Re “Miles for Midwives 5k to raise awareness for childbirth options” (News article, Oct. 3):
I read with interest Megan Brightwell’s story in The Anniston Star. I agree with her that Alabama’s mothers and babies deserve more from our health-care system. We disagree considerably, however, on how that can be accomplished.
Comparing Caesarean rates for Alabama to the rest of the world is not apples-to-apples. High rates of hypertension, obesity, diabetes and tobacco use in our state are what increase the likelihood of complications that in turn drive up C-section rates. Further, if a doctor believes a C-section is warranted, he or she is basing that decision on the wellbeing of the mother and child in accordance with the prevailing standard of care. Medicine has standards for a reason — practicing contrary to them is a disservice and danger to patients.
Despite claims by proponents otherwise, home birth is inherently more dangerous than hospital birth. Earlier this year, the Society for Maternal-Fetal Medicine — one of the foremost authorities on childbirth issues — released a study finding babies delivered at home by midwives had a four times higher risk of neonatal death than babies delivered in a hospital by nurse midwives. Importantly, the study found increased neonatal mortality risk associated with the location of a planned birth. Even an OBGYN would be at a disadvantage in a home-birth setting as compared to a hospital setting with modern medical equipment and trained staff. Lay or non-nurse midwives, sometimes called CPMs (certified professional midwives), are at a much greater disadvantage since they lack any formal recognized nursing or medical education.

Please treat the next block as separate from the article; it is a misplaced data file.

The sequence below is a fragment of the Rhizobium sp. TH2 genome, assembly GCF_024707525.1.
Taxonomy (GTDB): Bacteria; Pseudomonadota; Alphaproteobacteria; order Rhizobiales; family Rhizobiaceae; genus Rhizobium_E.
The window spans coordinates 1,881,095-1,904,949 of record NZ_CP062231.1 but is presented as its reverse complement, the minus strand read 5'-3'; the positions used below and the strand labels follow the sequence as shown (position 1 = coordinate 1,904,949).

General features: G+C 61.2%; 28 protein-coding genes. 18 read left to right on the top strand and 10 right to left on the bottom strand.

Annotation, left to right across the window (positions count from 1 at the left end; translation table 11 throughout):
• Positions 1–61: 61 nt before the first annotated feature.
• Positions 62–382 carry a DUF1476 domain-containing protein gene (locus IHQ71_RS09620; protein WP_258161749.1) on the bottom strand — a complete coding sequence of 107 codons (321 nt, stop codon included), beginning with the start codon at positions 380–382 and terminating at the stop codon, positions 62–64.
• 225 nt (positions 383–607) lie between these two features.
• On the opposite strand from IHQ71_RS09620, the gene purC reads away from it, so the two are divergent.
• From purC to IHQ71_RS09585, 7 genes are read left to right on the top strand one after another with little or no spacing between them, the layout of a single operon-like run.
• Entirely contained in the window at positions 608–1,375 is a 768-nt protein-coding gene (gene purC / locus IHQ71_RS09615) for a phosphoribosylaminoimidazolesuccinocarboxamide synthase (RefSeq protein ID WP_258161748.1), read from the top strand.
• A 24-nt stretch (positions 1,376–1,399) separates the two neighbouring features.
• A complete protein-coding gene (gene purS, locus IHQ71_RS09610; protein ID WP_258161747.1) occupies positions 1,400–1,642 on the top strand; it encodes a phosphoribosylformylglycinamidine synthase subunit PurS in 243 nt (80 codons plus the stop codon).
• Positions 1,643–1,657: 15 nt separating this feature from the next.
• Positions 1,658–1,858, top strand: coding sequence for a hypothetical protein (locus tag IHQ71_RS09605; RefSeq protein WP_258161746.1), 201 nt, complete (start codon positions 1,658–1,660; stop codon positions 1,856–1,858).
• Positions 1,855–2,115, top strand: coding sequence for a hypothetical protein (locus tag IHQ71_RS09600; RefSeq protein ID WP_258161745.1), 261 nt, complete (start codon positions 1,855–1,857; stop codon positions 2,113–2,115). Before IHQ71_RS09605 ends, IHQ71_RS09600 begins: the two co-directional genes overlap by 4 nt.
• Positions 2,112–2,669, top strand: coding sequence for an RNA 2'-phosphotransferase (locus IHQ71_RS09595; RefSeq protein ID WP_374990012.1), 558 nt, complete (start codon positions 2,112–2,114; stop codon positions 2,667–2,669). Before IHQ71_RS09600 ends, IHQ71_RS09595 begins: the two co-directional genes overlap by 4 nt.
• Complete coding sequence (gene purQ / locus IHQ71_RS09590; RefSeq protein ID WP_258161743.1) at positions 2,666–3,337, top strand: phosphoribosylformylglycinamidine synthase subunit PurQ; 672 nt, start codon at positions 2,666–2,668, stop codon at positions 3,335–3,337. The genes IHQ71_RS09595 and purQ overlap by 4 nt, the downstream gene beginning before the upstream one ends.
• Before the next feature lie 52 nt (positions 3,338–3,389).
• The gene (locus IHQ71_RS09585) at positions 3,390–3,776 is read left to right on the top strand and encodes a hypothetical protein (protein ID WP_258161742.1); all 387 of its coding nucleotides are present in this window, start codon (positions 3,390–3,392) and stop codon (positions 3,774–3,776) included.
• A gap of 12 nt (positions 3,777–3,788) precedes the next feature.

Researchers at New York-Presbyterian/Weill Cornell Medical Center found the risk of neonatal death was 3.2 per 10,000 in midwife hospital births and 12.6 per 10,000 in midwife home births. For first-time mothers choosing to birth at home with a midwife, neonatal death rates increased to 21.9 per 10,000. These are startling figures that underscore how the location of childbirth plays a significant role in determining survival.
While there will probably always be babies born in elevators and taxi cabs without the slightest complication, I cannot imagine the grief those 12 mothers will experience who choose to birth at home with a midwife and lose their newborns. In a hospital setting, these lives may have been saved. The question is not “who can deliver a baby when everything goes right?” Rather, the question is, “who can deliver a baby when something goes wrong?”
Alabama’s mothers and babies do deserve better. They deserve better information on healthy eating and lifestyle habits and about the dangers of tobacco use during pregnancy. But they also deserve to know the dangers to their babies and themselves associated with home birth, even if they choose, as some certainly will, to do it anyway.